Feminists are going to have a field day with the new promotional campaign for Agent Provocateur‘s spring 2014 collection, which revives the classic 1950s fantasy of the foxy housewife who cleans house in her underwear.
You know the one — whether cooking, vacuuming or on her knees scrubbing the floor, she’s always in the kitchen, and always ready for sex.
AP’s Behind Closed Doors campaign is meant to be an ironic send-up of Mad Men-era revisionist glamour, but a lot of women won’t find this kind of cleverness very funny.
Photographer Miles Aldridge poses his Stepford Wife models suggestively holding a vacuum cleaner hose, a rolling pin, a mixing bowl and other household devices, all while fetchingly attired in AP’s latest slinky, kinky gear. The effect is to equate domestic servitude with sexual availability — the same template that drove so much chauvinistic advertising in the 50s and 60s, and provided so much fodder for the women’s rights movement.
Agent Provocateur routinely courts controversy in its advertising campaigns, generating a bonanza of unpaid advertising and press attention around the world. And, just as routinely, it gets accused of portraying women as mere sextoys — willing, erotic consumables.
The company’s usual rejoinder is that it’s trying to portray women as powerful, independent beings in control of their own sexual identity. That’s going to be a tough sell this time, though.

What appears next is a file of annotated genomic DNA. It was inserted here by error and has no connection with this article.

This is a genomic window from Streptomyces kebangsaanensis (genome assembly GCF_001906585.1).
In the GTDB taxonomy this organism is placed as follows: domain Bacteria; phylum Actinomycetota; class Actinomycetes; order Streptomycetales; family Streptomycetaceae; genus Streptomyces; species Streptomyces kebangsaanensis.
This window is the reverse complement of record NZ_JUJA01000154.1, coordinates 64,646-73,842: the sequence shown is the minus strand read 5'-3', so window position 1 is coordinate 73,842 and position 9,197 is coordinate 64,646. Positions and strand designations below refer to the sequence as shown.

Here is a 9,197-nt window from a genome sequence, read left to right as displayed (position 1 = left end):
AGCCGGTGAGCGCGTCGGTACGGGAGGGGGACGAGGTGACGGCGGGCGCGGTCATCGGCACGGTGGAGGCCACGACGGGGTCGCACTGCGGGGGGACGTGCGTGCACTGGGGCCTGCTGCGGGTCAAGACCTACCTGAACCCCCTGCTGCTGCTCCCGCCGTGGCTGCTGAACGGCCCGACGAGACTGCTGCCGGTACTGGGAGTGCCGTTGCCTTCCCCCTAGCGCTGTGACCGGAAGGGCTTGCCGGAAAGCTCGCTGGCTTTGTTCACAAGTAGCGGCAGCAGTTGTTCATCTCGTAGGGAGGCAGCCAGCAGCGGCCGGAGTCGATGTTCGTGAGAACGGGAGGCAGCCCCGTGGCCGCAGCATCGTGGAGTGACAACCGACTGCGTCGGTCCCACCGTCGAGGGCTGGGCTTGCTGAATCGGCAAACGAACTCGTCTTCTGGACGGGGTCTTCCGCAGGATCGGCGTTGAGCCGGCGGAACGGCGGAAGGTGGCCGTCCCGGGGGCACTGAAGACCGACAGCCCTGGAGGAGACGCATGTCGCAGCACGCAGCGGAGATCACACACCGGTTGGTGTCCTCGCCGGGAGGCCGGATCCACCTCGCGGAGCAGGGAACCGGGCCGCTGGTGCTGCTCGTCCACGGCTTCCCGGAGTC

But the most questionable thing about this campaign isn’t that it’s regressive or intentionally provocative, it’s that it’s also really, really unoriginal.
The retro sexist fantasy of the hot housewife is almost a cliché in the advertising world, a dependable trope that triggers familiar associations. As you can see in the examples below, nothing excites the male libido like a picture of a semi-nude woman gripping a vacuum cleaner hose.
This kind of idea has been used widely in lingerie advertising and magazine editorials and, in fact, AP’s campaign is a transparent, if polished, knockoff of a similar shoot done three years ago by the small Australian label Elegantly Scant, which you can see here. Even one of AP’s closest UK competitors, the luxury label Damaris, offered a modern update on the housework-in-lingerie theme in their 2010 promo film, Chore (below).
Of course, the horny domestic servant is also a familiar fixture in porn videos, and that’s the association that Agent Provocateur is really trying to trigger here. No matter how humdrum your suburban workaday life, it seems to be saying, the fantasy realm of porn-quality sex is just a change of knickers away.
Yep, you’ve come a long way, baby.